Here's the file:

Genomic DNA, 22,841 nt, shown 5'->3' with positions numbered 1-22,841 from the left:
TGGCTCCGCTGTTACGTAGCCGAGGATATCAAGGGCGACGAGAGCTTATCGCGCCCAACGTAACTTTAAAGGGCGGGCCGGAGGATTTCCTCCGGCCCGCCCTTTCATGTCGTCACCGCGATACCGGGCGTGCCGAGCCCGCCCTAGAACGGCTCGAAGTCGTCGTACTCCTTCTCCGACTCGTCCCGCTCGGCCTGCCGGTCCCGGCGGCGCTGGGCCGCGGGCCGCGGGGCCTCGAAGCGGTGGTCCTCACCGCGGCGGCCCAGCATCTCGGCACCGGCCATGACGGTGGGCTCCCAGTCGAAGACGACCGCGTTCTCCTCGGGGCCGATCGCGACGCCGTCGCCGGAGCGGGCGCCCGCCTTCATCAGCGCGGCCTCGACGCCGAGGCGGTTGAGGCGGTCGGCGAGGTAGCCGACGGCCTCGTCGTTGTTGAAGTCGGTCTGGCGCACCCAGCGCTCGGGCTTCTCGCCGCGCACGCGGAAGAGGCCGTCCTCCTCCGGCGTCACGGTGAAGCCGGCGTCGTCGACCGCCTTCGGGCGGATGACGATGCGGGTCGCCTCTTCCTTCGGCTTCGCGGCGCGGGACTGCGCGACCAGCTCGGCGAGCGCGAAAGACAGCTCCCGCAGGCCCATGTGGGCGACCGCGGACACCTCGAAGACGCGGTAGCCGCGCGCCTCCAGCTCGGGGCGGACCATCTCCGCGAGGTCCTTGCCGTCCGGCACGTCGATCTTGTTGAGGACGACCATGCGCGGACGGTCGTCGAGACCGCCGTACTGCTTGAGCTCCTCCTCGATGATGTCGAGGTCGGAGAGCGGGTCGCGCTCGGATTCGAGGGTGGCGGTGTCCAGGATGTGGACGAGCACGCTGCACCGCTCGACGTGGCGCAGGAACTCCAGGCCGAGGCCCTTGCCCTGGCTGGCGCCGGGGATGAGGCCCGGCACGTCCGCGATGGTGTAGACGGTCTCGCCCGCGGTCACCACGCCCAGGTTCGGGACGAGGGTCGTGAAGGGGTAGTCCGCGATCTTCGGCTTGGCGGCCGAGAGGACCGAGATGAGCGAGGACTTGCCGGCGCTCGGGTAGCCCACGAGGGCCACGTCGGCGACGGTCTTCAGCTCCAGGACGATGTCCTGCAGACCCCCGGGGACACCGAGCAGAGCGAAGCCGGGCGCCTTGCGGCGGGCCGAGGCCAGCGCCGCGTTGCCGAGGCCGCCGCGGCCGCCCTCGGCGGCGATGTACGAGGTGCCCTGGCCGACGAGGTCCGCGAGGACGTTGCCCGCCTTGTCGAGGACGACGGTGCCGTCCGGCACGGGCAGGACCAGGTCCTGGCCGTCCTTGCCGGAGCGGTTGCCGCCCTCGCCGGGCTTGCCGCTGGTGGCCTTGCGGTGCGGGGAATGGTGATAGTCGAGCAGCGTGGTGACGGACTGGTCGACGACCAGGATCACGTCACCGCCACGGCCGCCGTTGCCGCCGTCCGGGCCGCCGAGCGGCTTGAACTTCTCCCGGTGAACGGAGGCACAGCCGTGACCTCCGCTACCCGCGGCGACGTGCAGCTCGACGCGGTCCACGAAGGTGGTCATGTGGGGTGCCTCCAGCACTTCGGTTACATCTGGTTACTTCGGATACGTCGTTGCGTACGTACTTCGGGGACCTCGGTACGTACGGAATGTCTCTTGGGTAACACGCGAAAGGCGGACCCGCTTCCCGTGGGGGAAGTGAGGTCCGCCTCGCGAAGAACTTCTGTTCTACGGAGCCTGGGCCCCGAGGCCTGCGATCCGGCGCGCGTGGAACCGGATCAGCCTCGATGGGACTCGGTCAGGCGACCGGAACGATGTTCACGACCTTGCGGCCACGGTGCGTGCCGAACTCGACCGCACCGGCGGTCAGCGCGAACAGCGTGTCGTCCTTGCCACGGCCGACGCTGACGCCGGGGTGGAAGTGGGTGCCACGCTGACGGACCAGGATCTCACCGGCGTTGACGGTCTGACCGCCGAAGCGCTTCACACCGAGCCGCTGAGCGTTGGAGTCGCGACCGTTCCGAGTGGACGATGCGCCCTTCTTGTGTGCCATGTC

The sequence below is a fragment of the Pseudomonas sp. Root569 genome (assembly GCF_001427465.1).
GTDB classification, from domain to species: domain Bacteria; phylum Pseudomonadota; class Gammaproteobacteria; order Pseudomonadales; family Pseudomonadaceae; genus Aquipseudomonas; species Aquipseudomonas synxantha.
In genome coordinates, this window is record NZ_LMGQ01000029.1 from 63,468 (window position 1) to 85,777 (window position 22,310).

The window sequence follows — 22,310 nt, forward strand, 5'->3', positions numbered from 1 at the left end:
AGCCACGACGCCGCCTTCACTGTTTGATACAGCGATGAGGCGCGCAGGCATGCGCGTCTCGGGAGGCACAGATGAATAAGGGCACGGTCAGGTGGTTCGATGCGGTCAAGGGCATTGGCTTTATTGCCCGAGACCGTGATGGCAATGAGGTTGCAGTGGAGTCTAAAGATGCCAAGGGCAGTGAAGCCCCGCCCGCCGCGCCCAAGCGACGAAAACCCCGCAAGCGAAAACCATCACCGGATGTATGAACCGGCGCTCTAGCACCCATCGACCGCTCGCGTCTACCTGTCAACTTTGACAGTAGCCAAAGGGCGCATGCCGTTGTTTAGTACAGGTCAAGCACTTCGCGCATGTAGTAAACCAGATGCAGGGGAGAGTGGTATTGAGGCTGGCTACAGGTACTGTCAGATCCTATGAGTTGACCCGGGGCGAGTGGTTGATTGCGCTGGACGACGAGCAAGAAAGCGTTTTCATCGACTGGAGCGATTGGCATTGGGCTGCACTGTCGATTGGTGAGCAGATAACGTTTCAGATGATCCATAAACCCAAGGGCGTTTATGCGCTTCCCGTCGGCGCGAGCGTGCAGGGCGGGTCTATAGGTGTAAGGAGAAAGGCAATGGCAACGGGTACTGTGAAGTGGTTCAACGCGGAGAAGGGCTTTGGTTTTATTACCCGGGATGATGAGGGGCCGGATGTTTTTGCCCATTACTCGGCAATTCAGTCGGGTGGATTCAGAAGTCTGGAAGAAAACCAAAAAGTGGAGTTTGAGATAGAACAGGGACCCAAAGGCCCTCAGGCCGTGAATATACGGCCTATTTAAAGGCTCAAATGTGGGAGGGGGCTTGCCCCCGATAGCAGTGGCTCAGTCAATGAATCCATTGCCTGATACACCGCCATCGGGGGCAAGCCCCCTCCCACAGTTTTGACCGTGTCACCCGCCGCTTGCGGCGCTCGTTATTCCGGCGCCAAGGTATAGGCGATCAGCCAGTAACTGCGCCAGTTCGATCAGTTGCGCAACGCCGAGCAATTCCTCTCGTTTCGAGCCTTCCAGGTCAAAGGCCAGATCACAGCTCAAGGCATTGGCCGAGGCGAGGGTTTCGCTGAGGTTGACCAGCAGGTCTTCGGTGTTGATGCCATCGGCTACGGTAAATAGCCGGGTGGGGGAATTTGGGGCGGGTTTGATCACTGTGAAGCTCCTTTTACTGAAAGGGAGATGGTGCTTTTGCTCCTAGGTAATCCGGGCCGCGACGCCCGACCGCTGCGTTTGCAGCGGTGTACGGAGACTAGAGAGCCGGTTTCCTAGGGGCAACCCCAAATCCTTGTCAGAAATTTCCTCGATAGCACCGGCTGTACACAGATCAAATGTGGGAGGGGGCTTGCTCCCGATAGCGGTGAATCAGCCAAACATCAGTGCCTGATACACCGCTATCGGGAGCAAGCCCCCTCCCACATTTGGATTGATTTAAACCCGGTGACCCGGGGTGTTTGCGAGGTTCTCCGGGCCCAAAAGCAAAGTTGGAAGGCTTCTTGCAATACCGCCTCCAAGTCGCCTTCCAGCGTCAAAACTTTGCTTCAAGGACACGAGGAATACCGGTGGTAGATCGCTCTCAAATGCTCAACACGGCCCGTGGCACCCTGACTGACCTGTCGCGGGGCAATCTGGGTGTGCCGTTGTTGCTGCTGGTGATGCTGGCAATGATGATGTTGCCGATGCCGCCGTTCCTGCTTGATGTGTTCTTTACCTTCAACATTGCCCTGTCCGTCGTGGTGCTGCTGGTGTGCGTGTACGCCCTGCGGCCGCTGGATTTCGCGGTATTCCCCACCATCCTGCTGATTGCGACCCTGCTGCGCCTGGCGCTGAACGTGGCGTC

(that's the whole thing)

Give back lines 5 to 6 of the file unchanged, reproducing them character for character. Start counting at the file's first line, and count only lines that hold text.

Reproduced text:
In genome coordinates, this window is record NZ_LMGQ01000029.1 from 63,468 (window position 1) to 85,777 (window position 22,310).

The window sequence follows — 22,310 nt, forward strand, 5'->3', positions numbered from 1 at the left end: